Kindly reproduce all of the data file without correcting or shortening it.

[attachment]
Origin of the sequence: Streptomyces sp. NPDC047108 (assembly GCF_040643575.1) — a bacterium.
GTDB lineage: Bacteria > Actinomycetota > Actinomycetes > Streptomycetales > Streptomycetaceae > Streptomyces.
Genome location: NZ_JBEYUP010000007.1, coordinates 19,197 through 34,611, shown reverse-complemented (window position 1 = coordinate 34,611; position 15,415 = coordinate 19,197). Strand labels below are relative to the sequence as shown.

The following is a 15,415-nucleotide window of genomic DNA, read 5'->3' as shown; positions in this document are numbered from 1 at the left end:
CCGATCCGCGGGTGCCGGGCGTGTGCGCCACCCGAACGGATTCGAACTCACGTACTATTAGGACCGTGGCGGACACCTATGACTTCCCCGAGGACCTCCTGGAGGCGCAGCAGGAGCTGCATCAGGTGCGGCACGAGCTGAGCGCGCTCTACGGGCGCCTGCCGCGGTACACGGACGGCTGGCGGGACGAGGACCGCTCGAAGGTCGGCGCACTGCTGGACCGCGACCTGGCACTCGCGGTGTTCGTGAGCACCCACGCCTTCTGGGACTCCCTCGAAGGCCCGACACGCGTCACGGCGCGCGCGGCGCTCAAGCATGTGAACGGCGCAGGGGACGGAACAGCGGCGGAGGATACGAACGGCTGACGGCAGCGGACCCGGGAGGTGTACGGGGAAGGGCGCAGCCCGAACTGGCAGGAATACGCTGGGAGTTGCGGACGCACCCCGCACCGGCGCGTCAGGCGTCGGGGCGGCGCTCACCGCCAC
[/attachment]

Origin of the sequence: Streptomyces sp. NPDC047108 (assembly GCF_040643575.1) — a bacterium.
GTDB lineage: Bacteria > Actinomycetota > Actinomycetes > Streptomycetales > Streptomycetaceae > Streptomyces.
Genome location: NZ_JBEYUP010000007.1, coordinates 19,197 through 34,611, shown reverse-complemented (window position 1 = coordinate 34,611; position 15,415 = coordinate 19,197). Strand labels below are relative to the sequence as shown.

The following is a 15,415-nucleotide window of genomic DNA, read 5'->3' as shown; positions in this document are numbered from 1 at the left end:
CCGATCCGCGGGTGCCGGGCGTGTGCGCCACCCGAACGGATTCGAACTCACGTACTATTAGGACCGTGGCGGACACCTATGACTTCCCCGAGGACCTCCTGGAGGCGCAGCAGGAGCTGCATCAGGTGCGGCACGAGCTGAGCGCGCTCTACGGGCGCCTGCCGCGGTACACGGACGGCTGGCGGGACGAGGACCGCTCGAAGGTCGGCGCACTGCTGGACCGCGACCTGGCACTCGCGGTGTTCGTGAGCACCCACGCCTTCTGGGACTCCCTCGAAGGCCCGACACGCGTCACGGCGCGCGCGGCGCTCAAGCATGTGAACGGCGCAGGGGACGGAACAGCGGCGGAGGATACGAACGGCTGACGGCAGCGGACCCGGGAGGTGTACGGGGAAGGGCGCAGCCCGAACTGGCAGGAATACGCTGGGAGTTGCGGACGCACCCCGCACCGGCGCGTCAGGCGTCGGGGCGGCGCTCACCGCCAC